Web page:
Tuesday the 24th of March – Bindi Station to Hells gate

This morning the farmer, whom I talked to on the phone the day before, comes to greet me. He takes the time to show me the facilities and insists on turning on the hot water so that I can have a shower (not cold like the one I had yesterday). He also indicates where I can find the BNT logbook. It contains interesting entries from trekkers who came to Bindi station in the past. I mostly find entries from people I know, a mate, and also people I’d heard of from the internet. Strangely there is a 2 year gap in the book. Maybe it got lost and found again.

I’m running late (I feel like I say that a lot) so I cannot spend much time on the logbook or enjoying the luxurious facilities. I do use the stove for my morning porridge and have a warm shower. I don’t really need a shower in the morning, knowing I will get sweaty in the next 30 minutes, but I just cannot not refuse the offer. You never know when the next one is going to be.
So finally I’m on the road again. I’ve got mixed feelings about this place and I’m looking forward to moving on. I‘ve got a lot of ground to cover and it  might be another 10 days before I see a town.
I try the road the farmer told me to take but I just cannot figure it out. I look at my GPS, it says to go the opposite way but has only part of the trail on it. So I need to fill in the gaps and use my navigation skills and imagination. I’m having a good start but soon the track disappears, leaving me with dirt bike trails that go in all directions through the sheep yards.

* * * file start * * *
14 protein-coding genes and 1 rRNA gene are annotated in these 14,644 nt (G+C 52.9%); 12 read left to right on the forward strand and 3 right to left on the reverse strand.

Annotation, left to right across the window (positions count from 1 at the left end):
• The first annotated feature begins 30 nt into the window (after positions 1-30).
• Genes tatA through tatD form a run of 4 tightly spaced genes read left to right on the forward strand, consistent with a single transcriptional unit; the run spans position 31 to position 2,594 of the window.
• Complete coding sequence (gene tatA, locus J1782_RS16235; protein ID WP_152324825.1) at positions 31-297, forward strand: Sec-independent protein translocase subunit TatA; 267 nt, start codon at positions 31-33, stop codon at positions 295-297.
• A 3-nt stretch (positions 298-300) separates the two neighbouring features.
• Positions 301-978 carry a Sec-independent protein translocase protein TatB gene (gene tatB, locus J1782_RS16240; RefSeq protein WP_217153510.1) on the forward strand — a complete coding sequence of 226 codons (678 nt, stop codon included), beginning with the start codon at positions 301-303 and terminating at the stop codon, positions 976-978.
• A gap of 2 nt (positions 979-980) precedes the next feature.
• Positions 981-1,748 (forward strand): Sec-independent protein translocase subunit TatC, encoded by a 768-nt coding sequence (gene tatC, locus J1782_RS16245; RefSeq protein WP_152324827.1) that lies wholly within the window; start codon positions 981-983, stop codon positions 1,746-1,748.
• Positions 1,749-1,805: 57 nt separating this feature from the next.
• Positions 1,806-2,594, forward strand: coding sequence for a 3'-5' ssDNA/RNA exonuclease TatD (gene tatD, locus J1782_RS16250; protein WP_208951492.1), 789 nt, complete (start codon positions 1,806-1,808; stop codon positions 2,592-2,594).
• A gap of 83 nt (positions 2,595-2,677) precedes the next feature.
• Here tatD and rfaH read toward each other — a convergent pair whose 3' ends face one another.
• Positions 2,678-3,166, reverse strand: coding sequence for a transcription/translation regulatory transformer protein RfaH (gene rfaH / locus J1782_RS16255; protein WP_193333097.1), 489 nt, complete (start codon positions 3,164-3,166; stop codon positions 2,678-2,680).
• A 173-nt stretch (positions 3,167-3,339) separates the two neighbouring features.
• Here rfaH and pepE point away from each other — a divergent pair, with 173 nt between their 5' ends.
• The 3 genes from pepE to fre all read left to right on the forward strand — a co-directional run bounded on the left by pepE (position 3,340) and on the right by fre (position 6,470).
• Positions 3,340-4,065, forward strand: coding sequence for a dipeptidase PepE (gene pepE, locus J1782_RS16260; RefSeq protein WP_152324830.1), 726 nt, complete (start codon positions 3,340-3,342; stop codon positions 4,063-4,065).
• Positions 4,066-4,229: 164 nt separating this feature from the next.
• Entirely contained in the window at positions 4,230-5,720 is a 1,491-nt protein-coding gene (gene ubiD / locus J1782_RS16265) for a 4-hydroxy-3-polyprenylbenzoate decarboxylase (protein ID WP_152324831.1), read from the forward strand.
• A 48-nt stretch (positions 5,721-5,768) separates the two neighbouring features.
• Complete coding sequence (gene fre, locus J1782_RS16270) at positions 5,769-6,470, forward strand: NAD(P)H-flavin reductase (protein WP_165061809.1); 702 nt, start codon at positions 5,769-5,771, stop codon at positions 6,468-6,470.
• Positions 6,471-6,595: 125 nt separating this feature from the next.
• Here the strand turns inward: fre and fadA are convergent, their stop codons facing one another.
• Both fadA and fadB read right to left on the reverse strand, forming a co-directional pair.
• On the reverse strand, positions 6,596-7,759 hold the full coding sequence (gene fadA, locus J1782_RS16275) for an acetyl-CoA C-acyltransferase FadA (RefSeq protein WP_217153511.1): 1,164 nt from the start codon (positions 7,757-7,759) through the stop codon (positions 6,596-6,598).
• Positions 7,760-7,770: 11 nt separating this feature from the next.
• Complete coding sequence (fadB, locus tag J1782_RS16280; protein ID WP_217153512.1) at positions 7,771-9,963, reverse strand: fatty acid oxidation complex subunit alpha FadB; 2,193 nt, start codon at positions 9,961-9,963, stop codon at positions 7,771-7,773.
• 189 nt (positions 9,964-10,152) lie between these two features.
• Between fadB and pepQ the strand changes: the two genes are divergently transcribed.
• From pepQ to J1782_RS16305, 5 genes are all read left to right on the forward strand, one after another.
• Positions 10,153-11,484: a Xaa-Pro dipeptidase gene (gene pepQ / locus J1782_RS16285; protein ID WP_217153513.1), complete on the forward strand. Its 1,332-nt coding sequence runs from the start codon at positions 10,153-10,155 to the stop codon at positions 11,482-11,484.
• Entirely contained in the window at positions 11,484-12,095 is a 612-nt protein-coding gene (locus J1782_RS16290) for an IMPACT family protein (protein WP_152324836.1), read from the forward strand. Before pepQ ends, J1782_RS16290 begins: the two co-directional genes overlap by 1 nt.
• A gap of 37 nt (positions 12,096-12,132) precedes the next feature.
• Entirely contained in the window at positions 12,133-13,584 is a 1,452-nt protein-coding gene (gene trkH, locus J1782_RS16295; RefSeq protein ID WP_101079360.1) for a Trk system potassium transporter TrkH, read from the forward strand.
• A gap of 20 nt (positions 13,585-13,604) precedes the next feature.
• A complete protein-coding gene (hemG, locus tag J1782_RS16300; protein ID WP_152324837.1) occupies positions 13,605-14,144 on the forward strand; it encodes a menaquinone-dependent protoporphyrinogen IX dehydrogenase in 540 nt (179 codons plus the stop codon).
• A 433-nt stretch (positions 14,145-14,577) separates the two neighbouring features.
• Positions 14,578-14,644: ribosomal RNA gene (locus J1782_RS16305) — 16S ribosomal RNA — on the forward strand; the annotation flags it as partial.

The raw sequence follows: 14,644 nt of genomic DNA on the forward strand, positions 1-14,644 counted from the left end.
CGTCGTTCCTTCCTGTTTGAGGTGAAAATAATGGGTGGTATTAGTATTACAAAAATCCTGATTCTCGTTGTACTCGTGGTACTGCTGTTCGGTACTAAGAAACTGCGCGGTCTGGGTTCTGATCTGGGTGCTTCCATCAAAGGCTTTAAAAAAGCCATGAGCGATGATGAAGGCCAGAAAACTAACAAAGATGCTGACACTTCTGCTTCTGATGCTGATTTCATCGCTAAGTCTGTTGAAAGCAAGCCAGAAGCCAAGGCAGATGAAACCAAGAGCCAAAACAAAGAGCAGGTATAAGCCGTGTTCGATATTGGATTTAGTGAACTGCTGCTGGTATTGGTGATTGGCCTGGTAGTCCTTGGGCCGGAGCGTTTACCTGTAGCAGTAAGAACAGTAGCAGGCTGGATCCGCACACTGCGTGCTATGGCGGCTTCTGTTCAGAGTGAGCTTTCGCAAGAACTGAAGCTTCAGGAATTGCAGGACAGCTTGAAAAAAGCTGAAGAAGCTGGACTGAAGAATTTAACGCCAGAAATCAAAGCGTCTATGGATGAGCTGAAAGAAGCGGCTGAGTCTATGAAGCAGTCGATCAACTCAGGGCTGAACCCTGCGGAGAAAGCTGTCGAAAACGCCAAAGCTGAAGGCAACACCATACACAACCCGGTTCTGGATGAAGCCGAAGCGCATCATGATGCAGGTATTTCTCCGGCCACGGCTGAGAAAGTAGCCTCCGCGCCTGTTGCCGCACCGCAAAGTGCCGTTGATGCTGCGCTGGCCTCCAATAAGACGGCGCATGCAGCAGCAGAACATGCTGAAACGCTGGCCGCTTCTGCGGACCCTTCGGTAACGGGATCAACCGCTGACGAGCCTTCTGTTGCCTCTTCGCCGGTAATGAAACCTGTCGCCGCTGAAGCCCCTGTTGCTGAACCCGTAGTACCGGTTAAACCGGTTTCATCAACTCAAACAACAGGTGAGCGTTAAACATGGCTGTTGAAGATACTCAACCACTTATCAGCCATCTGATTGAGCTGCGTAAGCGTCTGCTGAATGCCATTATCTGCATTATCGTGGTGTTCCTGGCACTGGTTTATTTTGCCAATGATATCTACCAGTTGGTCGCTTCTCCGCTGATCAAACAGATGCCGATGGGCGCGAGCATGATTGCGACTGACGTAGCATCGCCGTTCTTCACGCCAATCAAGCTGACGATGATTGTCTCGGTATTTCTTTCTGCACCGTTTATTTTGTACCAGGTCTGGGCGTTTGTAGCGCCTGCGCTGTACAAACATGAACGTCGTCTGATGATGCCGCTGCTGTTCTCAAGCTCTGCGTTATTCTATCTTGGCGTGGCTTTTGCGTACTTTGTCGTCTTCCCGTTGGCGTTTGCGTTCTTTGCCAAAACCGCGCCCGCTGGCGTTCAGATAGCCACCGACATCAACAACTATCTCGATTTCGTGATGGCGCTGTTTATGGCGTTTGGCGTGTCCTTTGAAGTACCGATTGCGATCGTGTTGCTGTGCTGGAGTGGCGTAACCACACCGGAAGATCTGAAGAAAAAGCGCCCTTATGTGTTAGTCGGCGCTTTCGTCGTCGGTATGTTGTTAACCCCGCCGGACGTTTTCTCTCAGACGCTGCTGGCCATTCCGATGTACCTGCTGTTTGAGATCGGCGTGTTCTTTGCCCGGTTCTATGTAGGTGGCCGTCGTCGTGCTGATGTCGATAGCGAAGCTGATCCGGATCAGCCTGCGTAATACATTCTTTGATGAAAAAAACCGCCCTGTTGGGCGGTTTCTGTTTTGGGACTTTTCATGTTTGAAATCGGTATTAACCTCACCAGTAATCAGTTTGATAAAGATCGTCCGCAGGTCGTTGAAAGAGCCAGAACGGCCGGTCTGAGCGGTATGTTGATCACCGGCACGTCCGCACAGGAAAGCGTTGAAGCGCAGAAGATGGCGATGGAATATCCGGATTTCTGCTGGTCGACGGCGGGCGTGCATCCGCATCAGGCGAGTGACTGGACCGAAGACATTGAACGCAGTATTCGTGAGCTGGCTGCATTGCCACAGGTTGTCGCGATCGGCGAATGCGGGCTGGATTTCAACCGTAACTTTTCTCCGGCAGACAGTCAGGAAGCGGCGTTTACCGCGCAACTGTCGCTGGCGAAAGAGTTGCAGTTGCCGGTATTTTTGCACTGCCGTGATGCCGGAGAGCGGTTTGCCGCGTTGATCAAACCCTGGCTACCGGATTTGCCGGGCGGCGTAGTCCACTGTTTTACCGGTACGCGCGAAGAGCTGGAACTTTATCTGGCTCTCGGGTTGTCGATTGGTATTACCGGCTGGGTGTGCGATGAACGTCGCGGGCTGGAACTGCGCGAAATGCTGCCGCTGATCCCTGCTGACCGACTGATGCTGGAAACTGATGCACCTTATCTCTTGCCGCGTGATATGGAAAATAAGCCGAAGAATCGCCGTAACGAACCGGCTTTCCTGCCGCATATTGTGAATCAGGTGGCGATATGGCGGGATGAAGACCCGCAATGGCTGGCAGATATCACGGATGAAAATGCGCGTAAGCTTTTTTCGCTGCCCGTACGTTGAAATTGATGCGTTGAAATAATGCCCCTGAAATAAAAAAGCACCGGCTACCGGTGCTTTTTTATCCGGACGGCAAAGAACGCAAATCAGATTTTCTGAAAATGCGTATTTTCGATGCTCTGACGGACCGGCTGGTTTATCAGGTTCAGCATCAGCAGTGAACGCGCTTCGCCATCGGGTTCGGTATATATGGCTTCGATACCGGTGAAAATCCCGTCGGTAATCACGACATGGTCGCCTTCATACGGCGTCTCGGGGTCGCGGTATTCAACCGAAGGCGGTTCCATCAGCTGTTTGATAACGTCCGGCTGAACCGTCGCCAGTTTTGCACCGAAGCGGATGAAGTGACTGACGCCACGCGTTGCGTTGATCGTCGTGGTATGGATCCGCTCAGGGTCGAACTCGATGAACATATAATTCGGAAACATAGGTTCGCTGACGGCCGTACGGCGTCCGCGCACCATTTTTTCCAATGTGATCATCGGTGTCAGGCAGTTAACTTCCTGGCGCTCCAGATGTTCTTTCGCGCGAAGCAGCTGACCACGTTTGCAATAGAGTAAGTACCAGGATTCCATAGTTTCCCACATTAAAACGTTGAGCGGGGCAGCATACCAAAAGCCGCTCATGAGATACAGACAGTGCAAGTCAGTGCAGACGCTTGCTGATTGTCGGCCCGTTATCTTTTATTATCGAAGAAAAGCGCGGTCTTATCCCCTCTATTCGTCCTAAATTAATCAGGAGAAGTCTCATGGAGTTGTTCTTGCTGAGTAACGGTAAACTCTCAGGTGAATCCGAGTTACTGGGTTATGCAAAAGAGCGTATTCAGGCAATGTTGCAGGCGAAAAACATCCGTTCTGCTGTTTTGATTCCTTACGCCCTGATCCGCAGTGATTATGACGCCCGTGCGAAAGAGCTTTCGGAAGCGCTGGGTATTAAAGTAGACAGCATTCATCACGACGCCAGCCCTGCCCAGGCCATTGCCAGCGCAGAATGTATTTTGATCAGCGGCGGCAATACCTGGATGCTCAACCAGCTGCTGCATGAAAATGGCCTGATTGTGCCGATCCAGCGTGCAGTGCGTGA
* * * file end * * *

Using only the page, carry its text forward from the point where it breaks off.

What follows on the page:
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Eventually I reach a fence and have to decide to go right or left until I can find a gate. My bike is too heavy to carry over a fence and taking things apart is a waste of time. Removing a pannier is easier, putting it back on, not so. I’m riding in long grass and it’s not getting easier. I know the bearing but I seem to take the wrong way to get there.

Eventually, after having pushed the bike uphill for a while, I reach a dead end: there is a fence and behind the fence is nothing I could ride or walk: it’s covered in bushes and too steep,  so a decision is made. I backtrack for a few kilometres downhill and finally reach the last gate that leads to a proper track. I’ve wasted a lot of energy and time going the wrong way in high grass, uphill, that happens at times.

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I can see on my GPS that this will eventually lead to the BNT and I’m up for some serious climbing.
I’ve kept eating snacks throughout the morning. My bike is very heavy, carrying a lot of food. So I spend my energy carrying it only to eat it away at the same time.
At the bottom of the hill, I find my bike gears are not working properly. The chain keeps switching from one gear to the next. Turns out the derailleur hanger (aliminium piece attaching the derailleur to the bike frame) is bent. Earlier on, a big wood stick came into my wheel and tore things apart. Fortunately I have a spare derailleur hanger. Someone told me to take one before the trip. It’s a quick fix and its quickly replaced. The spare derailleur has saved me. Without it I would have been pushing the bike for the next 10 days. This give me a confidence boost. It’s another repair well handled in the bush, and once again I did have the right tools and parts. Planning didn’t go waste.